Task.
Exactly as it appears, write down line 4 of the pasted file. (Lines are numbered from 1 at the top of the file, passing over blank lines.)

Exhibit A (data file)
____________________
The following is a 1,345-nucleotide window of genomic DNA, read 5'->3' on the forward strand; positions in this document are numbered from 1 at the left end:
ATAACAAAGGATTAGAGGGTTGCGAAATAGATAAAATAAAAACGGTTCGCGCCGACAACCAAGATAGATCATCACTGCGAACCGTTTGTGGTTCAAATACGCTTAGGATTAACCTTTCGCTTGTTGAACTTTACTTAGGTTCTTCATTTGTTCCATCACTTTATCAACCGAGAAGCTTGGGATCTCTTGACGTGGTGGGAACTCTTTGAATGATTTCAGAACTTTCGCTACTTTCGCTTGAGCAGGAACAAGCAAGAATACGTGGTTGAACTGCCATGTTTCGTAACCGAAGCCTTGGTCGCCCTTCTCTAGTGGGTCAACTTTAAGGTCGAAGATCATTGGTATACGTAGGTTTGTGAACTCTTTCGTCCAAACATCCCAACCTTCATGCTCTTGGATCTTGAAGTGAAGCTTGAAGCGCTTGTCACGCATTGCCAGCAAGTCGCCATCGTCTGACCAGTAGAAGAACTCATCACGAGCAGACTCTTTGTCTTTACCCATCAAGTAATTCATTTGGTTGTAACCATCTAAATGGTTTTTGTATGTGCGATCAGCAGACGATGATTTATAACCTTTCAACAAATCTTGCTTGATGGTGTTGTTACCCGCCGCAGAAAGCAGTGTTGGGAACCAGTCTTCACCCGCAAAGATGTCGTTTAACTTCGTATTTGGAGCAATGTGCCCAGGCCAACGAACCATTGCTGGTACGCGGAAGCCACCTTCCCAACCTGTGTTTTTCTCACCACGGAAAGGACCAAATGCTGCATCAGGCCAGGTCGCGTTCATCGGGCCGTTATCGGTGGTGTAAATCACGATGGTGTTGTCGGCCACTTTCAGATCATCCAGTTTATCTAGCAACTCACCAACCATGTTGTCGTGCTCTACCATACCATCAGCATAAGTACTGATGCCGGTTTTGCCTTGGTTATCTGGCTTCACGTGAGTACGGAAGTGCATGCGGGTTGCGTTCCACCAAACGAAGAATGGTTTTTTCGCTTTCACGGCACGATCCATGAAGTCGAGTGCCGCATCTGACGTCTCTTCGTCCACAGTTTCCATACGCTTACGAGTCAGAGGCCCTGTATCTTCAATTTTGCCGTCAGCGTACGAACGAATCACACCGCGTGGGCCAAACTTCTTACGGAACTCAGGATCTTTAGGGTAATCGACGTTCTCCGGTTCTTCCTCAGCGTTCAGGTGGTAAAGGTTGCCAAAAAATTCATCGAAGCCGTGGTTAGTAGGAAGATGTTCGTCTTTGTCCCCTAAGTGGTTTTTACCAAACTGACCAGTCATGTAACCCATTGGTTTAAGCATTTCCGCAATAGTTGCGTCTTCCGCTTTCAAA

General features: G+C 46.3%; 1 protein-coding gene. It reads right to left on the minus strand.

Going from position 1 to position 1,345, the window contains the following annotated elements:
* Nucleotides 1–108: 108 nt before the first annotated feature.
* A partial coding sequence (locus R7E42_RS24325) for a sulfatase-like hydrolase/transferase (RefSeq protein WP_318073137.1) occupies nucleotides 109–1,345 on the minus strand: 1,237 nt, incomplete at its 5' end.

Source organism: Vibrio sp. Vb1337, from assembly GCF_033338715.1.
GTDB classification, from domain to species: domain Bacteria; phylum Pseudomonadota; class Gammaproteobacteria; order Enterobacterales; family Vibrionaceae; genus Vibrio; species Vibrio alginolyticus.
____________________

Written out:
Going from position 1 to position 1,345, the window contains the following annotated elements: